NEW PROVIDENCE, NJ – Immigrants do not need to fear in New Providence, Mayor Al Morgan and the council members stated at the Monday, April 3 council meeting. 

The issue was brought up by borough resident David Graepel, who came to the council to speak on behalf of undocumented immigrants. Graepel stated that the recent policies by President Donald Trump are “making people very nervous.” He went further claiming that immigrants are afraid to go to work in New Providence for fear of being apprehended by borough police. He asked the council to ensure that the borough “protects all people.” Graepel stated that some citizens of color are now carrying their passports in case they are asked their citizenship status. 

Morgan explained that borough officials follow the constitution and state law, as they have taken an oath to do so. However, the police are not going around the town from house to house looking for illegal immigrants, he said. On the other hand borough officials are not hindering federal or state agencies looking for criminal suspects. 

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If someone is mowing a lawn or washing dishes in a restaurant, they are not committing a crime. You are making an issue of something that is not based in reality, Morgan told Graepel. Other councilmen also denied the claim that borough police are targeting undocumented immigrants. Councilman Jim Madden referred to a Youtube video message by West Orange Mayor Robert Parisi who explained the policies in New Jersey when it comes to immigrants. These policies apply to New Providence, as well.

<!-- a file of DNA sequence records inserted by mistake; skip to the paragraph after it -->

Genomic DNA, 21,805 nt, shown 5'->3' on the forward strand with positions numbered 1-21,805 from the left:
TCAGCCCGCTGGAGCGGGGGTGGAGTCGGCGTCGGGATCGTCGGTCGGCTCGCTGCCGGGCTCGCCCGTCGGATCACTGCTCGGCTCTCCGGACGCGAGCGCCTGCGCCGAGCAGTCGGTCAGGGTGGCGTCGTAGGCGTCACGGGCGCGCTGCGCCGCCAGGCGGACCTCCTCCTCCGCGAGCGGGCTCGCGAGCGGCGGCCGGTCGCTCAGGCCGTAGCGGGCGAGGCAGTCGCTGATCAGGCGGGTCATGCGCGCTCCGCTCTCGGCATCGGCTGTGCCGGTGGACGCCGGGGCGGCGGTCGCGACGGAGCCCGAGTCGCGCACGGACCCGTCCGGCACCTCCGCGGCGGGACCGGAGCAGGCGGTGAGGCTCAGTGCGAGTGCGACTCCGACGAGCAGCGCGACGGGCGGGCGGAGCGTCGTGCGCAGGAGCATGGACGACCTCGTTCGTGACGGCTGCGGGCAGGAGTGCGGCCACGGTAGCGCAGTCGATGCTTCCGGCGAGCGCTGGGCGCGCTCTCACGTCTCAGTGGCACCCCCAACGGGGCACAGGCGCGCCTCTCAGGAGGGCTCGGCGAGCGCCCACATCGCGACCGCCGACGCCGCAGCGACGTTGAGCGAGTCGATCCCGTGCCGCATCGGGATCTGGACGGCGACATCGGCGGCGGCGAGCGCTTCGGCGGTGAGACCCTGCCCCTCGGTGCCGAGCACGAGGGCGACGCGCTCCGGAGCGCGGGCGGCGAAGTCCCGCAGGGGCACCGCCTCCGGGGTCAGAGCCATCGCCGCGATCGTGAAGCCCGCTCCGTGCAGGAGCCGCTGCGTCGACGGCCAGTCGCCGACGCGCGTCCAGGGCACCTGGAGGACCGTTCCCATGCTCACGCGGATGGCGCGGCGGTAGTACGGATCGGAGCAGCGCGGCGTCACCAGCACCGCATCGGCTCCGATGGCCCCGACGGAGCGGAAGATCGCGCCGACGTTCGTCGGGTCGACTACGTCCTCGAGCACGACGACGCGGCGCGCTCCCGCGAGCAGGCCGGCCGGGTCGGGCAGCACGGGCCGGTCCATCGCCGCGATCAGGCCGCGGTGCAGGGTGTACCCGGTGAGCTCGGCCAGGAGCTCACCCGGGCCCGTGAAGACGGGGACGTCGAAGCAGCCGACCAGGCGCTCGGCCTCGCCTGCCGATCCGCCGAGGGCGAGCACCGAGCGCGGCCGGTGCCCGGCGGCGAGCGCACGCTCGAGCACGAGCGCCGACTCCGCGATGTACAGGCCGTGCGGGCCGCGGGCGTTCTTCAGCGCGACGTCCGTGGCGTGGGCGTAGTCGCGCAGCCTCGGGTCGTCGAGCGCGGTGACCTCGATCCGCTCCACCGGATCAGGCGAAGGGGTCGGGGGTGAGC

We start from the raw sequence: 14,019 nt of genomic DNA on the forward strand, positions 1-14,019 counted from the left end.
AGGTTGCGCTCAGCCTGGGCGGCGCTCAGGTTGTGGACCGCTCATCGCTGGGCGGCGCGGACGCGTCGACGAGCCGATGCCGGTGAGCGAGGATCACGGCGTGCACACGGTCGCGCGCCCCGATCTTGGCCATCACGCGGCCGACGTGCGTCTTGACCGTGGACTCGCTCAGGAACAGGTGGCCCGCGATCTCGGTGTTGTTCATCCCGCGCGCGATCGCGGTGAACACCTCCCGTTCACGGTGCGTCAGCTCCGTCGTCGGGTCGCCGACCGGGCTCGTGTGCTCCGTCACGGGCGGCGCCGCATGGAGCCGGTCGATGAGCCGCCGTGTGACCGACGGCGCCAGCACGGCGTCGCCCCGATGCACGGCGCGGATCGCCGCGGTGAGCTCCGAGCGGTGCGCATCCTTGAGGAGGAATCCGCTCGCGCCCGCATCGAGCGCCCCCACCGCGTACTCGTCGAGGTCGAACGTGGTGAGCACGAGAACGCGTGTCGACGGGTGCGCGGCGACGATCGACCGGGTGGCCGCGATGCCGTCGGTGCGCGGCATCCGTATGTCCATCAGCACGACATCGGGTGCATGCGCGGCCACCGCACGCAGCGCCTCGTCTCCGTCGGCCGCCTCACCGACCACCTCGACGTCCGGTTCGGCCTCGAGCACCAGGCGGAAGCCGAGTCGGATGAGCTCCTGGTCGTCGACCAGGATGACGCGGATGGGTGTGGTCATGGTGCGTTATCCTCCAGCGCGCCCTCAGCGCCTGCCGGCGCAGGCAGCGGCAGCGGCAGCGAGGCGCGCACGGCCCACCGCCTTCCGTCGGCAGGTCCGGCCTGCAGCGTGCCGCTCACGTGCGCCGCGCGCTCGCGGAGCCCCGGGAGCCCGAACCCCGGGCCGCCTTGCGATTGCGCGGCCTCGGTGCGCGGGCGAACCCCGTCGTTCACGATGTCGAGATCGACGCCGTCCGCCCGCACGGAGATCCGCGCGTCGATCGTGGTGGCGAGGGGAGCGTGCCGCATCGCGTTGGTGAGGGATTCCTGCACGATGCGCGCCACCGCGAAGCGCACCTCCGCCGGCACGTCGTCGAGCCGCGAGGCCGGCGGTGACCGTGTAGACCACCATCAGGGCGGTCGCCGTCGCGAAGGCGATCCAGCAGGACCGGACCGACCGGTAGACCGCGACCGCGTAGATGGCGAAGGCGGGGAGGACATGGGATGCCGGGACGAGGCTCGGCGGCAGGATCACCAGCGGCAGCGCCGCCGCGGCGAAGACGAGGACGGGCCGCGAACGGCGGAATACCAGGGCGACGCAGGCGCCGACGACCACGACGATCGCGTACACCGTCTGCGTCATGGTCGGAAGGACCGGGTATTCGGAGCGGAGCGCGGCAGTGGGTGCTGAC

In the video message Parisi points out that there is no legal definition for “sanctuary city”. “Some have defined it as a declaration in which a municipality chooses not to actively seek immigration status of its residents. Others have defined it where a municipality commits to protecting or shielding its citizens, who may be illegal immigrants, from federal or state agencies,” Parisi said.

“The first definition is already the governing principle in New Jersey for local law enforcement as directed by the New Jersey Attorney General’s guidelines. These guidelines are clear and have afforded many protections to immigrants for years. Our police department, or any local law enforcement agency in New Jersey, cannot inquire about immigration status unless a resident is arrested for the commission of a felony or is arrested for drunk driving. There are no additional provisions in which we can, or will, inquire about immigration status.” For example, “a resident’s immigration status is not asked when issuing permits, parking tickets, moving violations, when called to a home for any reason, when responding to a motor vehicle accident, if a resident is a victim of a crime or any other circumstance in which a resident may encounter our police department or any other municipal department,” Parisi explained.

Regarding the second definition “we do not have the authority to prevent federal or state agencies from carrying out their responsibilities or acting on open warrants in their pursuit of individuals. The Immigration and Customs Enforcement (ICE) agency has required that local law enforcement work cooperatively in the execution of an arrest warrant for decades and our police department has carried out this responsibility frequently over the years. It is not realistic to ask local law enforcement to openly disobey the law nor is it responsible,” Parisi stated.